They would like to start cleaning outdoor areas right away, then may close briefly during the low season in January to do interior renovations. But they won’t shut down during the transition — in fact, they’ve ordered the full NFL package for the season and may even bring back Monday Night Football promotions. “We want to make hay while the sun is shining,” Danely said.

Transition time

Longtime manager Maria Yapur, who first worked there 19 years ago and has worked there for 11, said the sale comes after a tumultuous period for the restaurant. The unrest began in April 2017 with a fire that halted operations for a few months, then came the Thomas Fire in December, followed by the debris flow in January and the pandemic in 2020.

END OF ERA: Maria Yapur (right) says the sale marks the ‘end of an era’ for The Brewhouse. | Credit: Courtesy of Maria Yapur/The Brewhouse

“It’s gotten to the point where we don’t really have any money in the bank to fix things,” she said. “It’s getting harder and harder.”

Yapur confirmed that the brewery remains a busy place, although the nearby Funk area and several breweries attract some of the younger crowds. “We’re still the only brewery that has a full bar and kitchen,” she said.

When asked why the brewery became so popular years ago, Johnson couldn’t say exactly. “None of us really knew what we were doing – we were just having fun,” said the former NASA rocket scientist whose home-brewing hobby turned into his second act. “Maybe that was part of it. We had fun, and so did everyone. »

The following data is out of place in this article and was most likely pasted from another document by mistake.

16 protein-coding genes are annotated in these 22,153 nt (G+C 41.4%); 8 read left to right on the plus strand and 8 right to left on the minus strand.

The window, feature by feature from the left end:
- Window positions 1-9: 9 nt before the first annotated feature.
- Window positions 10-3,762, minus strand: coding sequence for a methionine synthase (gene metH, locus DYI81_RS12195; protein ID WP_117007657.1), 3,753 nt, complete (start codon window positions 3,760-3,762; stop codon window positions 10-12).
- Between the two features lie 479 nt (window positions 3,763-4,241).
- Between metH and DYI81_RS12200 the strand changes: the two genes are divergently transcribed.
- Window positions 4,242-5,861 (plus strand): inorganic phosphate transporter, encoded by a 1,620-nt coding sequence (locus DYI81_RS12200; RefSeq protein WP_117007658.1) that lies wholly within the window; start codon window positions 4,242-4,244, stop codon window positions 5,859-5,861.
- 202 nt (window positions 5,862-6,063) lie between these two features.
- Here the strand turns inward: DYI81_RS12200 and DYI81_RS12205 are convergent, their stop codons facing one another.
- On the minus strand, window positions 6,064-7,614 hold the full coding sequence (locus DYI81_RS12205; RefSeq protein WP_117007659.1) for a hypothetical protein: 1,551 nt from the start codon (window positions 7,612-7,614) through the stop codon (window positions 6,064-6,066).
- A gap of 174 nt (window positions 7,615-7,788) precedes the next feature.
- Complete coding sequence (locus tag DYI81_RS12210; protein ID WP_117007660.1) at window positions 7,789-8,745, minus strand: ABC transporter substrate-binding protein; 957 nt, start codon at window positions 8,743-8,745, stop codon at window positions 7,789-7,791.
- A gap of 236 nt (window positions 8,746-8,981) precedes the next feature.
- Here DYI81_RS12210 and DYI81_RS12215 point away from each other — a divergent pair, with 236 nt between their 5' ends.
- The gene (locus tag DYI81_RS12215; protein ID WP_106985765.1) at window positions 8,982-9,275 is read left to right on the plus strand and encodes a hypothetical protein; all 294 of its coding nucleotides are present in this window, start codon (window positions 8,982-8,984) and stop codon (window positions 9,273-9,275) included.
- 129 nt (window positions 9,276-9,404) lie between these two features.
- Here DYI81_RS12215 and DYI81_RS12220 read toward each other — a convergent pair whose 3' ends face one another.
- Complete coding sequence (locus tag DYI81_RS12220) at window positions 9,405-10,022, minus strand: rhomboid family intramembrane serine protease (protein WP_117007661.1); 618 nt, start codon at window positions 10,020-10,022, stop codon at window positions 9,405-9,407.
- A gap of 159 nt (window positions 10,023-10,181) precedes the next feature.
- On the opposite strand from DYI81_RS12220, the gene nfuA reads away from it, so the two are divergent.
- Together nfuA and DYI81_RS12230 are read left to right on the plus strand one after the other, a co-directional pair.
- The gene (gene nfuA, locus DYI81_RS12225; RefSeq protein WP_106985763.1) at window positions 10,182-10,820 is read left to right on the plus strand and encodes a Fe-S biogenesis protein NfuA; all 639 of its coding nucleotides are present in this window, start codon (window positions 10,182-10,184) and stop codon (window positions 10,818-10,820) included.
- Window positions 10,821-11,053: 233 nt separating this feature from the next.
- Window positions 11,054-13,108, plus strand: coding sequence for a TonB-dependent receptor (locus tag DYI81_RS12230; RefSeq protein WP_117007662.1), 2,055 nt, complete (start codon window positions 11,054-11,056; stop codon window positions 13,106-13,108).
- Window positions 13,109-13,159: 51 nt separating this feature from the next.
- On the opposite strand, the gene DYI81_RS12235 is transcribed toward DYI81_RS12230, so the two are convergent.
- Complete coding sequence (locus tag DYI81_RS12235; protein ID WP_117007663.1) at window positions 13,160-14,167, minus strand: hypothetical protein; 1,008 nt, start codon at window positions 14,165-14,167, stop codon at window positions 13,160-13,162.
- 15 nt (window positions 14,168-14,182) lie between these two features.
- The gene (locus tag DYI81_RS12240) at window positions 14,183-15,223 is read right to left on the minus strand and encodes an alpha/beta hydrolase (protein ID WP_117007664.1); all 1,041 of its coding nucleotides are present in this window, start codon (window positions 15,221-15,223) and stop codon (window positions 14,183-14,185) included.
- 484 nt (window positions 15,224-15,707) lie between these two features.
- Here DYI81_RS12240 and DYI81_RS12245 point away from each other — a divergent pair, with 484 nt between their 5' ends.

The food cooked by co-owner Jacobson, who developed the restaurant after serving as chef at the Brewhouse Grill on State Street, was an early calling card. “That’s what put us on the map: the food was really good,” Johnson said. “I didn’t need to know what kind of beer would attract people. We already had a full house.”

On a personal note, the first food and drink article I wrote over 20 years ago was about the brewery. I was a regular in those post-college days, often feasting on macadamia-crusted halibut and gorgonzola salad while others devoured enchiladas and filet mignon stroganoff. I interviewed Johnson shortly after he started brewing beer and wrote about how co-owner “Barb” Long took the stage with her guitar to sing a few tunes. “You called us ‘The Hub of Hip,'” Johnson recalled.